Saturday 8 March 2014

Nostalgic Northampton Nurdle**

Until the mid 60s, fbb lived in Little Billing, a tiny village just off the A45 to the east of Northampton; here, in fact:-
Under a major development scheme, the town expanded and swallowed the village which had changed only a little since the 1930s.
Long term residents were in for a shock!
After the parents died, return visits have been minimal. So today fbb is off to experience the new North Gate bus station in all its too-small wonderment. Within the same schedule, a stop-off is planned at Milton Keynes to ride on the all-electric bus.

Plan A was to drive to Taunton, thence Cross Country Trains to Birmingham and on to Northampton courtesy of London Midland.
But Somerset is SomerWet! Plan rejected! Back to the slower route.

Plan B: from Axminster to Waterloo; a quick dash across the Capital, and London Midland onward.  Day return fare (with old codger's card):-
But, hang on a sec. What about that SouthWest Trains special offer?
That gets fbb to Waterloo. How about a cheap fare from Euston to Northampton?
Looks worth a look, eh? CLICK.
Useless. Why can't National Rail redesign it and then replace the old electronic ooh-jah with the new one. That would be helpful. But, obviously far too revolutionary! Try the journey planner ...
fbb asked for return but five of the six fares offered above are singles. The cheapest single fare (unavailable information as the site is being redesigned?????) is, as you would expect, at an unsuitable time. But £17.35 plus £10 is £38.15 cheaper than the through fare. Cross-London by bus is free for the old man, so, as a result of hours of diligent research, we are now primed to go and buy the tickets.

The obvious opportunity was on he way to or from Taunton as per yesterday's blog. Seemples.
Not seemples! Axminster Station was bereft of ticket issuing facilites from Monday thru' Wednesday (as we are encouraged to say in these linguistically sloppy times).

Now that would not have happened with Edmondson tickets!
Thomas Edmondson, a trained cabinet maker, who became a station master on the Newcastle and Carlisle Railway in England.

He introduced his system on the Manchester and Leeds Railway. Previously, railway companies had used handwritten tickets, as was the practice for stagecoaches.

The tickets were printed on card cut to 1 7⁄32 by 2 1⁄4 inches (31.0 by 57.2 mm), with a nominal thickness of 1⁄32 inch (0.79 mm). The whole system, from printing to bulk storage to ticket racks, dating and issue, was based on these measurements. British Rail's centralised paper and printing centre at Crewe had a number of pre-1900 Waterlow printing presses which met its annual demand for 320 million tickets.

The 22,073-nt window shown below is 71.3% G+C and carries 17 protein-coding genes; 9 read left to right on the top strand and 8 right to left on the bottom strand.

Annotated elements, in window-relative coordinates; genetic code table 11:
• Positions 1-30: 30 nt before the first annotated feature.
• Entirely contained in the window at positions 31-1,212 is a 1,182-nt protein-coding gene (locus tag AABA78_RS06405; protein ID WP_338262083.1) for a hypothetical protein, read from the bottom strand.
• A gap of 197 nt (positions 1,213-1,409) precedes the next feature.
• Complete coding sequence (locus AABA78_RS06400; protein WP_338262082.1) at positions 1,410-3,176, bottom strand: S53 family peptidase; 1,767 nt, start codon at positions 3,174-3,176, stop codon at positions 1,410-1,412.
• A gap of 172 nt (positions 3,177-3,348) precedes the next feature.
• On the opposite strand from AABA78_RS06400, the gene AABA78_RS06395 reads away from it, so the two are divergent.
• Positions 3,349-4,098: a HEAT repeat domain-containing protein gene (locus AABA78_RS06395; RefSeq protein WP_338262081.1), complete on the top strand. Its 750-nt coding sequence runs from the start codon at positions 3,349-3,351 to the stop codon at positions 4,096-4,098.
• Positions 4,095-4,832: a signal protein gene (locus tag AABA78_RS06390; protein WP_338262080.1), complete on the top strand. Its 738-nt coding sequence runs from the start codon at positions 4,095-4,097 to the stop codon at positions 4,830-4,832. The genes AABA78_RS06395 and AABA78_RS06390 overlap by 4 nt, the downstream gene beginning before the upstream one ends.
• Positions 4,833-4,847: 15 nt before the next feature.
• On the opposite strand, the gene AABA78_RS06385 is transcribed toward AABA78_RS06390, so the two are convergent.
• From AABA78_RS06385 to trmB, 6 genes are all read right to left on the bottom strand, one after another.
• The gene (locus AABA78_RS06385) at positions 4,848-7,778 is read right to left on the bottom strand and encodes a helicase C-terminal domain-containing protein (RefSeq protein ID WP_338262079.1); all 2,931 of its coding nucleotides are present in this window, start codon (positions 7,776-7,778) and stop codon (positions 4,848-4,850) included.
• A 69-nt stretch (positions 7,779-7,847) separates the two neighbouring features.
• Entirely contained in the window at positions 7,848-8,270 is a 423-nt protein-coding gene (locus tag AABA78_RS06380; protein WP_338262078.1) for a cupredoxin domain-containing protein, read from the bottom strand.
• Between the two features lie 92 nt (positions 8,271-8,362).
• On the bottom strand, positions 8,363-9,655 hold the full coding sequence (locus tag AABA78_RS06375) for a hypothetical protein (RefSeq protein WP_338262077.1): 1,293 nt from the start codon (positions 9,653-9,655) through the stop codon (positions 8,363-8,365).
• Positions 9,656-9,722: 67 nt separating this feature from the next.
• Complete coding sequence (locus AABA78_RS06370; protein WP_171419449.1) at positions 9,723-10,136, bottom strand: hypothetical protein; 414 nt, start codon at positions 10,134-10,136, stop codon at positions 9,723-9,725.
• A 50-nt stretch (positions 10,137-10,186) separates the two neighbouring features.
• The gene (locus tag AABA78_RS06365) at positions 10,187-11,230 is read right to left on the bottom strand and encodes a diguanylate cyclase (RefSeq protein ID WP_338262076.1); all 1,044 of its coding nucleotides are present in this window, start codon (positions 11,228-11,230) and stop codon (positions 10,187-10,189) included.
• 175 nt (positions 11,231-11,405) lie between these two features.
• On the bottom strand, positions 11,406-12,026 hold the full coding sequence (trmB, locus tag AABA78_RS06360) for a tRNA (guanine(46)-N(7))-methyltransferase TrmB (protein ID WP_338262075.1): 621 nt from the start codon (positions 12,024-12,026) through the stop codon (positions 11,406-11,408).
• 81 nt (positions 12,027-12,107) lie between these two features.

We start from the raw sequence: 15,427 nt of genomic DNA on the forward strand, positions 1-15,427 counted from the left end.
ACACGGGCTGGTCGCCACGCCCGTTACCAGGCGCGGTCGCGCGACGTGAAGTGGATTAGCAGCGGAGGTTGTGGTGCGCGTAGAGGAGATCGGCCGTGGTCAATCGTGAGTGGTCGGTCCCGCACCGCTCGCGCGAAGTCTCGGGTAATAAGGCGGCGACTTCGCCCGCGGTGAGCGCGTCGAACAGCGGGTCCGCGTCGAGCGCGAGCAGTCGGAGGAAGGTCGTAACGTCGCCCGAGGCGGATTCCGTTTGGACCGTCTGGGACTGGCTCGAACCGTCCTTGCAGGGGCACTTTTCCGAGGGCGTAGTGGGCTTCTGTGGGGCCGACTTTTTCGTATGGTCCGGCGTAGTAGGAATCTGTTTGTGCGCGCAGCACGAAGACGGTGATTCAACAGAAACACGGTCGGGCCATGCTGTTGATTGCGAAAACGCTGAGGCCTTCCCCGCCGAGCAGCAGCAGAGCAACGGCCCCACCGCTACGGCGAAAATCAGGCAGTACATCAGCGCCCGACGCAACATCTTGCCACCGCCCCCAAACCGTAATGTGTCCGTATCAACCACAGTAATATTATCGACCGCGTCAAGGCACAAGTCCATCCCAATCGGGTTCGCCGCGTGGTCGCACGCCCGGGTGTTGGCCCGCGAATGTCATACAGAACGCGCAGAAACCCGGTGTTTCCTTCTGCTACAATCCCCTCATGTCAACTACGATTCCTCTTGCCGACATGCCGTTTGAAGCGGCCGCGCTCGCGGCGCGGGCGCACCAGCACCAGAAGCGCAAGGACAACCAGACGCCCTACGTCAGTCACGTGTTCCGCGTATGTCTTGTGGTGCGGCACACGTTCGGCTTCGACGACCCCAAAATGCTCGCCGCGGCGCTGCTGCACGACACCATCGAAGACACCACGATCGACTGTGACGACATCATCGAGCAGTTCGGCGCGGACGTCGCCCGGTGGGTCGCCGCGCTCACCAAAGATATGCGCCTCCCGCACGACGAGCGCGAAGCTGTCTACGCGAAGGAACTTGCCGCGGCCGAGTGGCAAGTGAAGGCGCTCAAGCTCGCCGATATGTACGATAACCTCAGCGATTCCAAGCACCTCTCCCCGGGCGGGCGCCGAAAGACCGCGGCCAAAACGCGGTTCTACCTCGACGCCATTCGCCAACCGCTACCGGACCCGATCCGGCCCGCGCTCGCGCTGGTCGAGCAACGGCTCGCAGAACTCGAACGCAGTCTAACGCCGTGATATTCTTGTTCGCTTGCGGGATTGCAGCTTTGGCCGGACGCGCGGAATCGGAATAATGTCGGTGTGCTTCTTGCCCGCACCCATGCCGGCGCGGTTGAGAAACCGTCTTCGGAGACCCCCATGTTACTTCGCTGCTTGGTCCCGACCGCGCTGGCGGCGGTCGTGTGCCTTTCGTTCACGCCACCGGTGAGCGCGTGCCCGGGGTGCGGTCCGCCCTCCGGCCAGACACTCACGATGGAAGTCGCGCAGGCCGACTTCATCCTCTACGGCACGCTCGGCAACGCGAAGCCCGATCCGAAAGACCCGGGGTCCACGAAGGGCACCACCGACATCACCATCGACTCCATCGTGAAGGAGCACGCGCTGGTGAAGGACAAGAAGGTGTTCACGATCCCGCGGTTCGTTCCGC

The last press was switched off in 1988 and the use of Edmondson tickets by British Rail ceased in February 1990.

But with modern technology "the lads" could do nothing. They don't even have paper pads of emergency tickets any more. But fbb has a suggestion.
You have ticket collectors on most of your trains. They have machines a bit like the one above. They issue tickets! Next time the system at Axminster goes on the blink, use a portable machine. No charge from fbb for management expertise!

Of course, fbb could have ordered his tickets in advance and got them from the machine. But not he £10 special, of course. So it was a second trip to Axminster yesterday and success all round.
And thus the blog was finished at 1650 yesterday. fbb felt it wasn't one of his best; lacking that distinctive something which sorts out the ordinary from the ridiculous!

Until the phone rang.

Is that Mr XXXX, Mr X X XXXX? This is Axminster Station here. Were you here earlier buying rickets for tomorrow for a journey to Northampton?


Well we have your debit card which you left in the machine.

Gibbering and effusive thanks from fbb; and a query, "How did you find me?".

I've been trawling through the phone book; you were my last hope.

 [fbb with much smacking of gob] You're just about to close, aren't you?

Yes, but I will be here until 6 (1800) so you can knock on the door next to the toilets.

So fbb zoomed back from Axminster to Seaton and knocked on this very door ...
... and out popped the very nice man who, a month earlier, had been so helpful to Mrs fbb when she discovered that her train did not exist. The very very VERY nice man is ...
... Bob Driscol, Axminster's ticket office man of the moment.

But there is a tailpiece. fbb asked the helpful Bob if he would allow his picture to appear on this blog, especially as there is a trend to suspend (or even sack) railway staff who are over-helpful to the public!

Hmmm, you write a transport blog, then.

Yes. [fbb expecting a polite "no" to the photo request]

And do you write under the name of the fat bus bloke?

It turns out that Bob has a chum who sends him assorted stuff that mentions Axminster; including appropriate posts from your rightfully relieved rotund writer.

**Nurdle : a word used by fbb in his youth to describe a tour of anywhere by a succession of buses and occasionally trains.

 Next bus or rail blog : Sunday 9th March 


  1. It is interesting that there is no form of back-up for the Ticket Office. The chances of the self-service machine going down, thus preventing you from collecting your pre-ordered tickets, are probably far greater. However, the South West Trains website does sell the £10 tickets, Having looked out of interest just now it was quite happy to do so.

  2. Sounds like a day worthy of Tony Hancock! Seriously though, Bob Driscol deserves every bit of praise for going above and beyond the call of duty.

    I do wonder if Taunton - Bridgwater is becoming the forgotten rail closure in the south west. Will it reopen before Dawlish?